According to a Nevada report issued by the Nevada Gaming Control Board Thursday, gaming revenue in Nevada increased 25% in the fiscal year and comprised the highest percentage of revenue since 2000 – but the lack of amenities due to pandemic restrictions, especially on the Las Vegas Strip, turned 2020’s nearly $3 billion profit into a $206 million loss.
The Nevada Gaming Abstract 2021 looks at the 302 casinos generating $1 million or more in revenue, shows a net loss of $206.4 million, a massive drop from fiscal year 2020’s net income of $2.89 billion.
Gaming revenue, which year over year increased 25.3%, accounted for 52.4% of total revenue, up from last year’s 36.8%. According to Michael Lawton, a senior economic analyst with the state, that represents the highest percentage recorded since fiscal year 2000, when gaming represented 53% of total revenue.
“As expected, gaming win increased across all areas of the state, and this was the result of limited entertainment options and stimulus (for consumers),” Lawton said.
That contrasts to total revenue generated in all casino departments at $16.1 billion compared to $18.3 billion last year – a 12.1% or a $2.2 billion decrease from the previous year.
Rooms, food, beverage, and other departments (non-gaming revenues) accounted for 47.6% of total revenue, down from last year’s 63.2%. Overall, non-gaming revenues decreased $3.9 billion or 33.9%.
“Pandemic-related restrictions which limited restaurants, bars, entertainment offerings including showrooms, concerts, special events and nightclubs all played a large role in the decreases recorded to non-gaming revenue,” Lawton said. “Additionally, a lack of international travelers, convention attendees and the sluggish ramp up for leisure travel contributed to these results.”
The Abstract shows that the Strip lagged behind other submarkets across the state. Except for the Strip and Clark County, total revenues and net income across other submarkets increased.
“This was driven by increases to gaming revenue which benefited from strong demand and stimulus,” Lawton said. “Furthermore, revenue-generating departments recognized improved margins due to reductions to employee headcounts and marketing expenses (complimentaries).”
Lawton stated that the Strip’s gaming revenue accounted for 42.4% of statewide gaming revenues, below the 53.9% average over the prior ten years. Excluding the Strip, statewide gaming revenue increased $1.51 billion or 45% compared to fiscal year 2020, while total revenues increased $1.18 billion or 19.1%.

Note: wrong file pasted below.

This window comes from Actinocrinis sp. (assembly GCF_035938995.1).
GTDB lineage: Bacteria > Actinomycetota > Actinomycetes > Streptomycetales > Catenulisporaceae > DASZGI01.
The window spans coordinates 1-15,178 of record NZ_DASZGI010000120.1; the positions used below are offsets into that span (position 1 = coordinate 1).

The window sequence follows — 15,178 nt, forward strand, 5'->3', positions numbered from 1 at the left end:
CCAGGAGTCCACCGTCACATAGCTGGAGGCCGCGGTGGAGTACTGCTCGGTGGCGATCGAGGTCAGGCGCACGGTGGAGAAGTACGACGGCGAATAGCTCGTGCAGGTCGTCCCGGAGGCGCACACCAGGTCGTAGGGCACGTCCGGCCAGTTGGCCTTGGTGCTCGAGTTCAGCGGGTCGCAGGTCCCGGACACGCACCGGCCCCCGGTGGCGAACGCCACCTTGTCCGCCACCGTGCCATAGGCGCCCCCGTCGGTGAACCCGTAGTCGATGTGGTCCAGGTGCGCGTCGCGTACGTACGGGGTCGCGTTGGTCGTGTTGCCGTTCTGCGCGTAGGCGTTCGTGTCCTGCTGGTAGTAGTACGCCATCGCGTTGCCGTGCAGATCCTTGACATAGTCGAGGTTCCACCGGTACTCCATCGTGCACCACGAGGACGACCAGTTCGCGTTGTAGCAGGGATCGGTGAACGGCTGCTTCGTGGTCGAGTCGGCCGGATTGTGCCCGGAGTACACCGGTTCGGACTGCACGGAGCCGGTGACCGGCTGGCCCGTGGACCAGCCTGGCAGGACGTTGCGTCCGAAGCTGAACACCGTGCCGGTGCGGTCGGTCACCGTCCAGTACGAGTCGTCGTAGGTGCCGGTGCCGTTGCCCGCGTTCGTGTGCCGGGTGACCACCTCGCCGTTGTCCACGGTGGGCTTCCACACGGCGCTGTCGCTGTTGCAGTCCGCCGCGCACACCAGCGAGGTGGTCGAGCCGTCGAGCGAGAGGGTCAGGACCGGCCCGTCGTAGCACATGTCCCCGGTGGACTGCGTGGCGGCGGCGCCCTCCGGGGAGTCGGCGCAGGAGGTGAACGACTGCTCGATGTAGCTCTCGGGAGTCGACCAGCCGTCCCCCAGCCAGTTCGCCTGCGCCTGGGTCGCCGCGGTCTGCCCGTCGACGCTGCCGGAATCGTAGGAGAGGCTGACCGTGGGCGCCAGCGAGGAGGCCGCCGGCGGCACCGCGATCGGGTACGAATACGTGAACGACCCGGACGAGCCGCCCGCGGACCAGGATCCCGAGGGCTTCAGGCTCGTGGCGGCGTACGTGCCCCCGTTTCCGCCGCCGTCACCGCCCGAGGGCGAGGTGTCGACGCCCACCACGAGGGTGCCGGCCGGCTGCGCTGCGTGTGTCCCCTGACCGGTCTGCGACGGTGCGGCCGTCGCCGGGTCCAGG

“As anticipated, due to the Las Vegas Strip’s reliance on multiple market segments including international travelers, convention attendees and long haul domestic customers, the strip lagged in the pace and timing of its recovery compared to the other areas of the state,” Lawton said.
With the addition of Circa in the fall of 2020, Downtown Las Vegas reported gaming revenue of $608.1 million, a gain of 39.4% and total revenues topped $1 billion.
“Downtown has recorded net income in seven consecutive years after a streak of six consecutive net losses,” Lawton said. Net income, the money casinos retain after paying expenses but before deducting federal income taxes and accounting for extraordinary expenses, amounted to a -1.3% return in fiscal year 2021 on total revenue compared to 15.8% in fiscal year 2020. Lawton said the net income decrease was due to total general and administrative expenses increasing by $3.57 billion with other expenses totaling $2.79 billion compared to a -$991 million credit balance in fiscal year 2020.
As for the large credit balance in 2020, Lawton said the Strip recorded several large real estate sales in which several properties now lease the land and building from the new owner.
“These sales resulted in large gains being recognized by these licensees due to the disposal of those assets,” Lawton said. “This, in turn, created large credit balances to be recorded in the other general and administrative expenses category of the income statements for the properties affected.
The number of locations generating $1 million or more in gaming revenue statewide increased by 35 from 267 in fiscal year 2020 to 302 in fiscal year 2021. Despite the increase, average number of employees decreased 18% from 135,926 in 2020 to 111,406 in 2021. The 302 casinos paid $802.3 million in gaming taxes and fees, equating to 9.5% of their gaming revenue.
On a county-by-county basis, Clark County had 173 casinos grossing $1 million or more in gaming revenue during 2021, which generated a combined net loss of $742.5 million from total revenues of $13.6 billion. Washoe County had 36 casinos which reported a combined net income of $275.2 million from total revenues of $1.3 billion. Elko County had 18 casinos with $132.2 million combined net income. South Shore Lake Tahoe in Douglas County, with seven licensees, reported net income of $24.4 million. The Carson Valley area, with 15 casinos, generated net income of $37.3 million. The balance of the state had 53 casinos earning $66.7 million in combined net income.
Across the state, occupancy rate decreased to 52.6% from 74.4%, and room revenues of $3.15 billion decreased 33.3% or $1.57 billion – the lowest total recorded since fiscal year 1999, according to Lawton. The Average Daily Rate (ADR) dropped to $130.54, compared to 153.73 last year.
Food revenues of $1.7 billion decreased 45.6% or $1.4 billion, the lowest total recorded since fiscal year 1997.
“Food Revenues experienced declines across all markets due to pandemic related restrictions which included limited capacity, restrictions on the number of diners per table and reservation requirements,” Lawton said.
Beverage and Other Revenues both decreased as well, with a 19.0% and 28.7% drop respectively.